An Overnight Sensation — CoreBot Returns as a Full-Fledged Financial Malware

Just last month, Security Intelligence warned about a new and modular Trojan called CoreBot, indicating its internal structure suggested a new threat about to evolve.

CoreBot’s developers did not wait long. Within a matter of days, new samples of CoreBot, discovered and analyzed by IBM X-Force researchers, revealed that the malware has become a full-fledged banking Trojan — almost overnight. This seemingly quick evolution is most likely due to a longer development and testing phase that just recently ended.

What has been added to CoreBot to become a banking Trojan? In short:

  • Browser hooking for Internet Explorer, Firefox and Google Chrome;
  • Generic real-time form-grabbing;
  • A virtual network computing (VNC) module for remote control;
  • Man-in-the-middle (MitM) capabilities for session takeover;
  • Preconfigured URL triggers to target banks;
  • A custom webinjection mechanism;
  • On-the-fly webinjections from a remote server.

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CoreBot’s Targets

CoreBot now comes with a list of 55 URL triggers that launch it into action. All triggers are online banking sites in the U.S., Canada and the U.K. The triggers include the corporate banking, business banking and private banking pages of 33 target financial institutions.

CoreBot’s configuration file appears to be using a trigger format that is very similar to Dyre’s, where not all URLs are very precise. Rather, the triggers are written in regular expressions (RegEx) format, which helps the Trojan fixate on URL patterns and thus target a wider array of financial institutions that use the same electronic banking platforms.

CoreBot Target Geos per Number of URL Triggers in Each

CoreBot’s New Financial M.O.

With its new theft mechanisms, CoreBot has a new modus operandi. Instead of only stealing stored passwords, it now acts like other banking Trojans such as Zeus, Dyre and Dridex:

  • To begin, CoreBot grabs the victim’s credentials.
  • It displays social engineering to manipulate the victim into divulging more information/personally identifiable information (PII).
  • The Trojan alerts the fraudster to get online once a session has been authenticated.
  • The malware displays a wait notice to stall the victim while the fraudster connects to the endpoint via VNC and takes the session over.

Web injection CoreBot displays victims with in order to stall them post-login

  • At this point, the fraudster can use the session cookie to merge into the same Web session and take over to initiate a transaction or modify the parameters of an existing transfer. The money is subsequently sent to an account the fraudster controls.

Browser Hooking

In its previous version, CoreBot was only defined as an information stealer because it did not possess the capabilities that would enable it to steal username and password combinations in real time from the victim’s browser. This has changed, and CoreBot now hooks the three most popular browsers — Google Chrome, Mozilla Firefox and Internet Explorer — to be able to monitor browsing, steal data and apply webinjections.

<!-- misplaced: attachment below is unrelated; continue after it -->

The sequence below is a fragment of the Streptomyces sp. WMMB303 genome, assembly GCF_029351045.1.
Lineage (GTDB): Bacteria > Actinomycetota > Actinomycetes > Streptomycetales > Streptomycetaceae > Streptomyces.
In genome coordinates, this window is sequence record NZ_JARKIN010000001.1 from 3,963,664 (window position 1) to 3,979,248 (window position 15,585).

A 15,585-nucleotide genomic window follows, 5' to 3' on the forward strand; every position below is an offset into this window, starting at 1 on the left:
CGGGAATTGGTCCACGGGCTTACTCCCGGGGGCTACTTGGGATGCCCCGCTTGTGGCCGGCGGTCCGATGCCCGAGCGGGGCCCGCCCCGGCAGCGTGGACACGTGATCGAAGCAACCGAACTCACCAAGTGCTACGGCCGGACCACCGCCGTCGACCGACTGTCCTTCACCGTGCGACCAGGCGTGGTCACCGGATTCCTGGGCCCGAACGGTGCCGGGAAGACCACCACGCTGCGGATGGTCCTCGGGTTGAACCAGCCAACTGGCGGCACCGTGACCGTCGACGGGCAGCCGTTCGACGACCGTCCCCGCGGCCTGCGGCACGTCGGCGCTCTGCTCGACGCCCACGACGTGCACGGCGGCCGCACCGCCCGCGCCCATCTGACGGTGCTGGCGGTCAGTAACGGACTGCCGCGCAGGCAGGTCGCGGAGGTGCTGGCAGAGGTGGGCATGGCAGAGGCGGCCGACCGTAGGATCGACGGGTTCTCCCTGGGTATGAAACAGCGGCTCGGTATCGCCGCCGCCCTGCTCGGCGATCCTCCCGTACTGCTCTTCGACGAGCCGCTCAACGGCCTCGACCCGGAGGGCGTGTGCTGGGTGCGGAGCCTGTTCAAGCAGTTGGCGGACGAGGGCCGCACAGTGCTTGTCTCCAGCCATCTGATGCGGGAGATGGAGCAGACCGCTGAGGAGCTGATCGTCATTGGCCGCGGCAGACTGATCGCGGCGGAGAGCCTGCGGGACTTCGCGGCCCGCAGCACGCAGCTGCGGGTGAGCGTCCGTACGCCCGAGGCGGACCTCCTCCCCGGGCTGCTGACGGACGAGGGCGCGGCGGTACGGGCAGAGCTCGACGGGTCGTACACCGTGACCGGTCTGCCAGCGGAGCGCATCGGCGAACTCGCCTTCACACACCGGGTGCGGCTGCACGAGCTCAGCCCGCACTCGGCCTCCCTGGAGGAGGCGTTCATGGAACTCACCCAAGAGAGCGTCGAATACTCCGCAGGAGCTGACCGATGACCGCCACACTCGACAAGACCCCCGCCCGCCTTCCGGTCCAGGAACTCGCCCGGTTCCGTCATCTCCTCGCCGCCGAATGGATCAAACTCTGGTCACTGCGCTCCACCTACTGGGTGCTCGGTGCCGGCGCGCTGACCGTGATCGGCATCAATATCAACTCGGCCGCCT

Some of CoreBot’s hooks are:

Hooked Functions in Chrome

– WS2_32!closesocket

– WS2_32!connect (+0xcd1)

– WS2_32!WSASend (+0x1fe9)

– WS2_32!WSAConnect (+0x52f4)

– WS2_32!WSAConnectByList (+0xf5cd)

– WS2_32!WSAConnectByNameW (+0x552)

– WS2_32!WSAConnectByNameA (+0x387)

– CRYPT32!CertGetCertificateChain

– CRYPT32!CertVerifyCertificateChainPolicy (+0x21df)

– mswsock!MSAFD_ConnectEx

Hooked Functions in Firefox

– nss3!CERT_VerifyCertificate

– CRYPT32!CertGetCertificateChain

– WS2_32!closesocket

– WS2_32!WSASend (+0x1fe9)

– WS2_32!WSAConnect (+0x52f4)

– WS2_32!send (+0x92d)

– WS2_32!WSAConnectByList (+0xf5cd)

– WS2_32!WSAConnectByNameW (+0x552)

– WS2_32!WSAConnectByNameA (+0x387)

Hooked Functions in IE

– WS2_32!closesocket

– WS2_32!connect (+0xcd1)

– WS2_32!WSASend (+0x1fe9)

– WS2_32!WSAConnect (+0x52f4)

– WS2_32!send (+0x92d)

– WS2_32!WSAConnectByList (+0xf5cd)

– WS2_32!WSAConnectByNameW (+0x552)

– WS2_32!WSAConnectByNameA (+0x387)

– CRYPT32!CertGetCertificateChain

– CRYPT32!CertVerifyCertificateChainPolicy (+0x21df)

Generic Form-Grabbing

Since it has the relevant browser’s functions hooked, CoreBot can begin grabbing form data sent in HTTP requests. The Trojan waits for the victim to hit the login button and steals the entire HTTP post request, similar to the way the Dyre Trojan grabs the same data. The request contains the URL from which it was stolen, the username and password entered by the victim, the victim’s user agent string and some parameters the Trojan transmits to its operator about cookies.

This grabbing is generic in nature, hence it steals any authentication credentials entered on the browser. These include access to banks and any other Web resources the victim might access (webmail, online wallets and social networks, to name a few).

New MitM Plugin

CoreBot’s modular structure was constructed with additional plugins in mind. After the first stealer plugin for the theft of stored passwords, CoreBot now has a new MitM plugin, named mk1.pdb. CoreBot’s operator uses this capability to take over post-login online banking session.

‘Ping’ the Fraudster!

In order to be online at the same time as the victim, CoreBot’s operators use a manual MitM attack scenario. They have programmed the malware to alert them with an instant message as soon as a specific bot comes online so that they can be ready to take the session over.

Along with CoreBot’s alert, the malware counts the number of times the same bot initiated a banking session and presents the new total to the fraudster. For example: “sess_id”:15.